• The Alabama results are a direct rejection of Trump. Nonsense. Trump supported Moore’s Republican opponent in the primary, Luther Strange, and worked for him. He supported Moore at the last second and it was not the normal resounding Trump. His base knew he was not fond of Moore, only that he was a Republican in the tight Senate, and that was not adequate when weighed against the accusations.
So let’s be clear, there were zero issues involved in this campaign, just the sexual misconduct allegations against Moore. None of the Make America Great Again agenda was on ballot — not border control, not tax reform, not deregulation, not Obamacare repeal. None of it. So this really had very little to do with Trump or Doug Jones, and everything to do with what voters thought about the accusations against Moore.
• Alabama and Virginia show voters oppose what Trump is doing. More nonsense. Media commentators have been trying to create a “trend” starting with Virginia rejecting Republican Ed Gillespie in the governor’s race a few months ago because — again, late in the game — Trump supported Gillespie, an establishment Republican.
But Virginia is clearly a blue state now as the ever burgeoning D.C. area blossoms further into Northern Virginia and brings with it more Democrat voters, which is shown in statewide offices. Further, Hillary Clinton won Virginia by five points. She lost Alabama by 28 points. The two states are in no way comparable except on one point: Both Moore and Gillespie had previously lost statewide elections in their respective states and both had only tepid support from Trump. So there is no actual trend on this point.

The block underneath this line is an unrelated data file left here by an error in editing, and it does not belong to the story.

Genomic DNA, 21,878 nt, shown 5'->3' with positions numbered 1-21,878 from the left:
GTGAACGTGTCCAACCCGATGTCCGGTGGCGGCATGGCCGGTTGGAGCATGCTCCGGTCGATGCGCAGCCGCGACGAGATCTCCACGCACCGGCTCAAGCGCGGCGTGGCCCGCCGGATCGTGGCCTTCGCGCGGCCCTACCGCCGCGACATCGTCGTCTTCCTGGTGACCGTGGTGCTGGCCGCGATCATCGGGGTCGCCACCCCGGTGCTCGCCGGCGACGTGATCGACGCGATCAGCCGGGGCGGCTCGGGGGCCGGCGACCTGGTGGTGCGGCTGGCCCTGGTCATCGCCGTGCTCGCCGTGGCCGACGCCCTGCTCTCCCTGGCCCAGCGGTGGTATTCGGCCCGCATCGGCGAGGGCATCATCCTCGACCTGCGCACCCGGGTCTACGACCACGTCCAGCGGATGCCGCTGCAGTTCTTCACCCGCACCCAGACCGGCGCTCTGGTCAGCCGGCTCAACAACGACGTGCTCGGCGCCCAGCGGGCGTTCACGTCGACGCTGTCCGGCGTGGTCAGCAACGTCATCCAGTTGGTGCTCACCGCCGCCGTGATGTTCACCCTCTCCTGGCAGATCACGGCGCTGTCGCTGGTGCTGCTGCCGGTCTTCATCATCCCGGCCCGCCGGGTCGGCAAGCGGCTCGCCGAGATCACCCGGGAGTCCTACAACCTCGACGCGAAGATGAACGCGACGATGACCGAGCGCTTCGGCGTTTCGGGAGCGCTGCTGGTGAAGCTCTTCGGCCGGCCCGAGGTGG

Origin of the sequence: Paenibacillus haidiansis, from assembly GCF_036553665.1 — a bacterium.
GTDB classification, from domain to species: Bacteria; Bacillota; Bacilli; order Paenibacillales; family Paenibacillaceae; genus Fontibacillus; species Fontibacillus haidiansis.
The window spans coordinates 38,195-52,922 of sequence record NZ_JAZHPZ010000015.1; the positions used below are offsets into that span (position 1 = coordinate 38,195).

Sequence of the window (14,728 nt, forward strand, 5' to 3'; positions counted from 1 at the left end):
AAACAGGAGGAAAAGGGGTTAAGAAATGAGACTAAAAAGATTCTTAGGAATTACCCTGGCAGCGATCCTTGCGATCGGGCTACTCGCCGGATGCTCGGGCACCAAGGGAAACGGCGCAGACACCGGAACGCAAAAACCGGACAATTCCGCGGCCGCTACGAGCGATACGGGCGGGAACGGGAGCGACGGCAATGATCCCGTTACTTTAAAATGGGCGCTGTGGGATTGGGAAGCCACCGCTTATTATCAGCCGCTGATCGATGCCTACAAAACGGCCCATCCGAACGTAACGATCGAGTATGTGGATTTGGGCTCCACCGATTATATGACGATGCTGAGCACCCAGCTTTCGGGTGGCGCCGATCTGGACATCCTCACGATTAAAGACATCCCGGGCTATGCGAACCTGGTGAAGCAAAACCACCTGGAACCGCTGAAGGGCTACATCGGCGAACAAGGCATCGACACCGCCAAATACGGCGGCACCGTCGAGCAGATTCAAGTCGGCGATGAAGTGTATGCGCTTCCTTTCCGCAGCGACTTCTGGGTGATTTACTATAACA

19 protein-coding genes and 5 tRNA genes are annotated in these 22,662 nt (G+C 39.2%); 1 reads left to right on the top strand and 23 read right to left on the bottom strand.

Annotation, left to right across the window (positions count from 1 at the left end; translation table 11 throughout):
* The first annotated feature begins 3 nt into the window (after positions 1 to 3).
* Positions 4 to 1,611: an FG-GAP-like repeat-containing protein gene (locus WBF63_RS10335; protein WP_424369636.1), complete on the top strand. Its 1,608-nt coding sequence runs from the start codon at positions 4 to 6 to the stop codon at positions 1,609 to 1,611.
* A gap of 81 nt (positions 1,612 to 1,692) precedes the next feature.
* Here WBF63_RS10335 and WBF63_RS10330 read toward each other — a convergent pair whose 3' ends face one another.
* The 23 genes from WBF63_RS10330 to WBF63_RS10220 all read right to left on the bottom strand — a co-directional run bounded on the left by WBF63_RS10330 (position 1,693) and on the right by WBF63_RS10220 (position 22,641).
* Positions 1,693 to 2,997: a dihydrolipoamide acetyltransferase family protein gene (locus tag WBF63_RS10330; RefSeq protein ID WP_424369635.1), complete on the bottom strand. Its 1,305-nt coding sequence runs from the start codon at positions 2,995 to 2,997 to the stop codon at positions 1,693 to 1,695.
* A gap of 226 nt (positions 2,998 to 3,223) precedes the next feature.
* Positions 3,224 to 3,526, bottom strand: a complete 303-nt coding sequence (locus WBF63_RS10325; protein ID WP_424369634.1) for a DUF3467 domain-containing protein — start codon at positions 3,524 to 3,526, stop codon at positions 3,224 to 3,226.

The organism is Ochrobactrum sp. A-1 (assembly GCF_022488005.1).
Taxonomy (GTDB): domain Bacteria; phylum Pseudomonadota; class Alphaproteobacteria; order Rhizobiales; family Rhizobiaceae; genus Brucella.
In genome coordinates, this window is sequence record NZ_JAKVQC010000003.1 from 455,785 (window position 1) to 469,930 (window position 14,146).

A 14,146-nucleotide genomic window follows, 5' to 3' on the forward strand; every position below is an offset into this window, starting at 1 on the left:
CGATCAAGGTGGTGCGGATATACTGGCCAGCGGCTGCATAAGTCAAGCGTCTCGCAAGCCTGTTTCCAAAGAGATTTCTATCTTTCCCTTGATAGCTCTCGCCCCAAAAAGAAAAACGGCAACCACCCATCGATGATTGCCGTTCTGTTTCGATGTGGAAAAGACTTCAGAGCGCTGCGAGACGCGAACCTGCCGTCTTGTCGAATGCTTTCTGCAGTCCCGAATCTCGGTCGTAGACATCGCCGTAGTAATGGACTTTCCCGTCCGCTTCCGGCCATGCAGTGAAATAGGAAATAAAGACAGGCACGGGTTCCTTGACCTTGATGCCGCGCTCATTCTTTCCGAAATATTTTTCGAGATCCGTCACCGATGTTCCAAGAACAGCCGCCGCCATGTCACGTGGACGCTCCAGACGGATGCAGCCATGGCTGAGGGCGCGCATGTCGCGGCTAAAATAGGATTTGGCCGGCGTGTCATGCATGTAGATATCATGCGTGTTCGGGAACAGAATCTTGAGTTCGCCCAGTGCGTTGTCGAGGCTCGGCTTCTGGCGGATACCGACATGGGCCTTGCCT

• This could point to a wave election for Democrats in 2018. The most nonsense. Particularly in the Senate, the 2018 electoral map is overpoweringly in favor of Republicans, who may actually pick up a seat or two as they are defending only 10 seats while Democrats are defending 25 seats, including vulnerable seats in Indiana and Missouri.
Remember, this Senate seat in Alabama is only for two years, as that is what is left in the term of Jeff Sessions, who stepped down to become Trump’s Attorney General, creating this special election. The Virginia-Alabama trend talking point is a non-starter as Trump’s policies were not on the table.
However, Democrats will use the Alabama election to fundraise and to spur their base and build momentum. That is real. It will certainly be a weapon in the 2018 midterms to get out voters. The House could be at some risk of Republican loss, but that was already the case before Alabama because of the number of Republicans in vulnerable districts in a midterm election.
And minority voters were huge in Alabama, where they are a large percentage of the population. They turned out in almost record numbers as virtually every major black Democrat in the nation campaigned in the state, from Barack Obama and Joe Biden to Alabama sports stars such as NBA Hall of Famer Charles Barkley. This all undoubtedly goosed turnout.
That sort of intense focus is possible in the right circumstances in one race, but it not duplicatable nationally. Still Republicans need to do more of what Trump did in 2016 — go to black neighborhoods and tell them directly that the conservative agenda is better for them and their children and why. It is. Talk to them directly, and bypass the media filter.
The conservative message is still a winner with the American people.
EDITORS NOTE: This column originally appeared in The Revolutionary Act.